Spring is here – time to get out into the garden

Aside

Peter Beales Roses container area in Summer

Peter Beales Roses container area in Summer

Here at the Peter Beales Roses Gardens in Attleborough the spring bulbs are all creeping out of the soil with the snowdrops nearly fully out and the crocuses not far behind and even the daffodils looking like they might come out soon!  There has been a bitter easterly wind over the southern part of the country over the last week but this shouldn’t stop you getting out into the garden and preparing for the summer of  flowers to come…

Here are a few thoughts on what you could be doing now.

Pruning

You will have probably given your roses a gentle prune in October to help reduce the risks of wind rock over the winter but now is the time to finish the prune ready for the new growing season.  Of course pruning does depend on the variety of rose.

Modern bush roses should normally be pruned fairly hard perhaps back as far as 6″ to 8″ and should be prune into a goblet (cup) shape.  You should prune back to outward facing bud shoots so that new growth does not grow in and rub.

Shrub roses should be pruned fairly hard to their main branches and again should be pruned into a goblet shape to prevent branches growing inwards and rubbing.

Climbing roses and repeat flowering rambling roses should be pruned back to the main structure that they are growing on.  That is to say that if a rose is growing over an arch you should take off the growth back to the big branches that are holding the rose to the arch.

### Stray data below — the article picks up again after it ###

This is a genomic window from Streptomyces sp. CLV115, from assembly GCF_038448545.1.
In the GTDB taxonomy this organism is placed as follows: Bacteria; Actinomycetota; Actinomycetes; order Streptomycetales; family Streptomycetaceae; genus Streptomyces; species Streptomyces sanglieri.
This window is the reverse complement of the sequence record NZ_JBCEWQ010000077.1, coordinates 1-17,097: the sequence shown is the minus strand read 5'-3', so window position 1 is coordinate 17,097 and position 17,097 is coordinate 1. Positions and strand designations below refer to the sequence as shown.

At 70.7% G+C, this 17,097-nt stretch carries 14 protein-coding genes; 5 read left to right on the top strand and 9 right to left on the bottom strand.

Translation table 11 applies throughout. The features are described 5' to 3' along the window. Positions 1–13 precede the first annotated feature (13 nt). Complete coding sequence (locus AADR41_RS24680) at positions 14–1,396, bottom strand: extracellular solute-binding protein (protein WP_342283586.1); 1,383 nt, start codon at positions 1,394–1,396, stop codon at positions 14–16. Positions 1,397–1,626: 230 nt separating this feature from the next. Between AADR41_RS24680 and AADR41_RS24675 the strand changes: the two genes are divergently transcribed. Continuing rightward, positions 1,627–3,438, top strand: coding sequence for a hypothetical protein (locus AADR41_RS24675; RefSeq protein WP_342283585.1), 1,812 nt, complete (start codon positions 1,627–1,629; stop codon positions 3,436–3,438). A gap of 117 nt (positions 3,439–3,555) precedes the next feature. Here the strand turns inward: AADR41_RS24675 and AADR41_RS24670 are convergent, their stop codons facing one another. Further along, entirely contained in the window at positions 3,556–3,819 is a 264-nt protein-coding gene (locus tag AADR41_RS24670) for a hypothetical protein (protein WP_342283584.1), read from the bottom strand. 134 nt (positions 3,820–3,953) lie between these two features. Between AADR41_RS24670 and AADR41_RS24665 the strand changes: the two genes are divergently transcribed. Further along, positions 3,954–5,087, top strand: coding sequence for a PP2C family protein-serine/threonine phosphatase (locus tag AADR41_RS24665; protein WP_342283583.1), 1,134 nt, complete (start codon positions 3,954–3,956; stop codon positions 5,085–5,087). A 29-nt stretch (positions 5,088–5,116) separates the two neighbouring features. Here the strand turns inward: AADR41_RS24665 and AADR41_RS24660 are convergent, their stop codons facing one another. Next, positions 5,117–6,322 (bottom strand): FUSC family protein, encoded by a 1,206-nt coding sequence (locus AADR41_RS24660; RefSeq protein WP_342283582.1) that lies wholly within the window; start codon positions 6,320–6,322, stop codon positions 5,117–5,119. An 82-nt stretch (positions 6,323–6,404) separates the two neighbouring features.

Once flowering rambling roses can be pruned  gently (stumped) at this time of year but leave some old wood as this is where the flowers will form.

Last few weeks to order bare root roses

There are about 4 weeks left in which to order your bare root roses from us.  For several reasons (including the environment!) we do not use cold storage fridges nor send roses out much past the start of April.  Peter Beales believed that roses are best kept in the natural rhythm of their local environment where possible.

If you are struggling with which roses to buy here are 4 we can’t recommend enough as they are healthy, scented and free flowering throughout the summer.  Every rose grower should grow at least one of these.

 

Macmillan Nurse Rose by Peter Beales Roses

Macmillan Nurse Rose by Peter Beales Roses

Macmillan Nurse (Shrub Rose) – Macmillan Nurse is one of our most successful introductions and for good reason.  It is a tidy shrub rose with classic style, but hardy, blooms which give a gentle sweet scent.  The foliage is rudely healthy and very disease resistant.  The blooms stay on the plant for a long time and clusters are beautiful when cut and brought indoors.  It was introduced for the Macmillan Nurses and the great work that they do looking after sufferers of cancer.

 

 

Sir Paul Smith Rose by Peter Beales Roses

Sir Paul Smith Rose by Peter Beales Roses

Sir Paul Smith (Climber) – Introduced for the fashion designer Sir Paul Smith by his wife in 2006 Sir Paul Smith has become a “go to” rose for those looking for a healthy, scented, large bloomed climbing rose in a classy purple colour.  It is as at home over an arch or pergola as climbing up trellis work.